HTTP Response Splitting
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HTTP response splitting occurs when:
- Data enters a web application through an untrusted source, most frequently an HTTP request.
- The data is included in an HTTP response header sent to a web user without being validated for malicious characters.
HTTP response splitting is a means to an end, not an end in itself. At its root, the attack is straightforward: an attacker passes malicious data to a vulnerable application, and the application includes the data in an HTTP response header.
To mount a successful exploit, the application must allow input that contains CR (carriage return, also given by %0d or \r) and LF (line feed, also given by %0a or \n)characters into the header AND the underlying platform must be vulnerable to the injection of such characters. These characters not only give attackers control of the remaining headers and body of the response the application intends to send, but also allow them to create additional responses entirely under their control.
The example below uses a Java example, but this issue has been fixed in virtually all modern Java EE application servers. If you are concerned about this risk, you should test on the platform of concern to see if the underlying platform allows for CR or LF characters to be injected into headers. We suspect that, in general, this vulnerability has been fixed in most modern application servers, regardless of what language the code has been written in.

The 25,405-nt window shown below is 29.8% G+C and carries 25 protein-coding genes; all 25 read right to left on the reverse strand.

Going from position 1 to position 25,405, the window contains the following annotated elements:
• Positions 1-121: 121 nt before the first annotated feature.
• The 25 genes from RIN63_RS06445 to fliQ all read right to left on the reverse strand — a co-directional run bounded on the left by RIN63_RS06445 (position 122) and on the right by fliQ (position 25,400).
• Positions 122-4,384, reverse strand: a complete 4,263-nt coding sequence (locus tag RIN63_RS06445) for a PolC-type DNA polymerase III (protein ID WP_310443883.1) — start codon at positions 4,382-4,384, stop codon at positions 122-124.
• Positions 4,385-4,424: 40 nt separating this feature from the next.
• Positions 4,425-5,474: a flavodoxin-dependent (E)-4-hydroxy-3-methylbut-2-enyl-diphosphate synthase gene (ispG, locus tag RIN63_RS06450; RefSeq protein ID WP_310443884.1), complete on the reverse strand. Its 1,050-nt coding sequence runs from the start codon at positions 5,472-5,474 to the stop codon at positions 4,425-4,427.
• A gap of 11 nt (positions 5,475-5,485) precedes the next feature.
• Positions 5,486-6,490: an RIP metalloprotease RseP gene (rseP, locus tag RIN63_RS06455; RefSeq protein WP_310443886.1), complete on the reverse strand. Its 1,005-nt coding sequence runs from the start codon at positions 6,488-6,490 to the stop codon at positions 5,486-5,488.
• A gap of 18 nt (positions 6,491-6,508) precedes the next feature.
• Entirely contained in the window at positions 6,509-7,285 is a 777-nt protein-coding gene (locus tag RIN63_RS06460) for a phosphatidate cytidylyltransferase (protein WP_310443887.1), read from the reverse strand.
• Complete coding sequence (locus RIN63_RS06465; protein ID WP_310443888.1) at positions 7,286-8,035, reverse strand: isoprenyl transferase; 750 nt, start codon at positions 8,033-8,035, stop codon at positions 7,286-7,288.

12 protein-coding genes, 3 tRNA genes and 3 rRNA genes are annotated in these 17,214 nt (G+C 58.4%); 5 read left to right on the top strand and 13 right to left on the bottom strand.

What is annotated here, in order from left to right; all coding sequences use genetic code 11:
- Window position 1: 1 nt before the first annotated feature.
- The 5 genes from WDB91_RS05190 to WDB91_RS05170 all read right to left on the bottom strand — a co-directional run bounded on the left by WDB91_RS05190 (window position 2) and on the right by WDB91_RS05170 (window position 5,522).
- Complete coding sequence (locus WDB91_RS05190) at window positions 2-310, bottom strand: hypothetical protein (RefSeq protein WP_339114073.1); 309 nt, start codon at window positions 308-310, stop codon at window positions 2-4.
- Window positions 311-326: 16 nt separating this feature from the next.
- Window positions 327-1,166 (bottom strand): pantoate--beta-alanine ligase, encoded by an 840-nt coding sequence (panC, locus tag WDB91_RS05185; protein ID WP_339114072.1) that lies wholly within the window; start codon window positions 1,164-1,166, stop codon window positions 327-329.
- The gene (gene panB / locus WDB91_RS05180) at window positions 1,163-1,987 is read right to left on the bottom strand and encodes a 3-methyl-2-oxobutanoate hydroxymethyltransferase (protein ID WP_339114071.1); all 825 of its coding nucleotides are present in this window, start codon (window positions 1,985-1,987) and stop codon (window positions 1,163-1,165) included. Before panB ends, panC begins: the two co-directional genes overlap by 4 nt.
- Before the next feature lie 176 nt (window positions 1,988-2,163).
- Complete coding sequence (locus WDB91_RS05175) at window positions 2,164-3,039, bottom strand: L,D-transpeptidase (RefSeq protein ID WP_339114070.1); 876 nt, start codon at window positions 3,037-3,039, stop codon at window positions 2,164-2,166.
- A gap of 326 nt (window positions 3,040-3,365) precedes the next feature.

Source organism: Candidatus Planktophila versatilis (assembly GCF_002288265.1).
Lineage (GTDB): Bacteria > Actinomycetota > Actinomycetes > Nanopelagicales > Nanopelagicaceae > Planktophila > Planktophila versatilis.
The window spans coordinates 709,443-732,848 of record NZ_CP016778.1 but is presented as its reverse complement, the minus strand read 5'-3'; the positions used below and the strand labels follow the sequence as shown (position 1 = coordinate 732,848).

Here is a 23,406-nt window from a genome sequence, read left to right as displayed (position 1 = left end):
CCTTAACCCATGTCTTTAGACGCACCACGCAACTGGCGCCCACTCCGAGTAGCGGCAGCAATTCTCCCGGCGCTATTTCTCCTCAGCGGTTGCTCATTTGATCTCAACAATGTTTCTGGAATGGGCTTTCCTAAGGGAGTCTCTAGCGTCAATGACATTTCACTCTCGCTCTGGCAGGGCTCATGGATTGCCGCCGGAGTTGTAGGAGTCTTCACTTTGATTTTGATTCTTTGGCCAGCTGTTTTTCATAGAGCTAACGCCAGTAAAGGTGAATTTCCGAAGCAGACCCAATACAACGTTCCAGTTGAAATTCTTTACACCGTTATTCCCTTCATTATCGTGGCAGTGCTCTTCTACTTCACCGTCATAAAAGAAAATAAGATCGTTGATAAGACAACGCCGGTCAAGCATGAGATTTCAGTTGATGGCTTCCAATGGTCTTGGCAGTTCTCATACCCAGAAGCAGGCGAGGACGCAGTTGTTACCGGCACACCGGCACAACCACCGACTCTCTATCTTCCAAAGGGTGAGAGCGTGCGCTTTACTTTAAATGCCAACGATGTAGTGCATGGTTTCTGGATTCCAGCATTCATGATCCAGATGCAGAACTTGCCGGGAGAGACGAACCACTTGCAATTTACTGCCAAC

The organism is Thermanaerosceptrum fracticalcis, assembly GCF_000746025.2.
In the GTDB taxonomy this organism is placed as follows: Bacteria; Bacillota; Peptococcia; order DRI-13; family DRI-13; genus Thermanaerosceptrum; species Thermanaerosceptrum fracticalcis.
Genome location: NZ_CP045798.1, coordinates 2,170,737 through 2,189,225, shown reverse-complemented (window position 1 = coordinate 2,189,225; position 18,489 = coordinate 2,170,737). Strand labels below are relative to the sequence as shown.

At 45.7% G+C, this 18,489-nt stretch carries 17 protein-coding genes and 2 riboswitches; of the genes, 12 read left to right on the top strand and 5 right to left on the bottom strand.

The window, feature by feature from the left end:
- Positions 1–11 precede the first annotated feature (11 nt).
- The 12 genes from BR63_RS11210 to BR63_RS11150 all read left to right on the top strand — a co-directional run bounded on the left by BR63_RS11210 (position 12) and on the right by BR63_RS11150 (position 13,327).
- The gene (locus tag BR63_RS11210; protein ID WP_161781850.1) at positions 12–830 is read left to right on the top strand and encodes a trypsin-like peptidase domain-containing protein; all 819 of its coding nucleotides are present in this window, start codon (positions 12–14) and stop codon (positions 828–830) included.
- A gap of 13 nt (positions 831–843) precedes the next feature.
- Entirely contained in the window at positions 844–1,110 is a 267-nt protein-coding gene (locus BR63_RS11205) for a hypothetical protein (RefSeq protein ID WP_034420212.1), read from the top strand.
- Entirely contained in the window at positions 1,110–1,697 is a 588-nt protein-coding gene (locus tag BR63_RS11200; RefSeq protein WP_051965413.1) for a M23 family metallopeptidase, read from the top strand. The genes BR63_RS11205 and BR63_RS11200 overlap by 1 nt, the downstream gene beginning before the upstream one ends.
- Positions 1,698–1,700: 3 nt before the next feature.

The following code segment reads the name of the author of a weblog entry, author, from an HTTP request and sets it in a cookie header of an HTTP response.
String author = request.getParameter(AUTHOR_PARAM); ... Cookie cookie = new Cookie("author", author); cookie.setMaxAge(cookieExpiration); response.addCookie(cookie);
Assuming a string consisting of standard alpha-numeric characters, such as “Jane Smith”, is submitted in the request the HTTP response including this cookie might take the following form:
HTTP/1.1 200 OK ... Set-Cookie: author=Jane Smith ...
However, because the value of the cookie is formed of unvalidated user input, the response will only maintain this form if the value submitted for AUTHOR_PARAM does not contain any CR and LF characters. If an attacker submits a malicious string, such as “Wiley Hacker\r\nContent-Length:45\r\n\r\n…”, then the HTTP response would be split into an imposter response followed by the original response, which is now ignored:
HTTP/1.1 200 OK ... Set-Cookie: author=Wiley Hacker Content-Length: 999 <html>malicious content...</html> (to 999th character in this example) Original content starting with character 1000, which is now ignored by the web browser...
The ability of the attacker to construct arbitrary HTTP responses permits a variety of resulting attacks, including: Cross-User Defacement, Cache Poisoning, Cross-site Scripting (XSS) and Page Hijacking.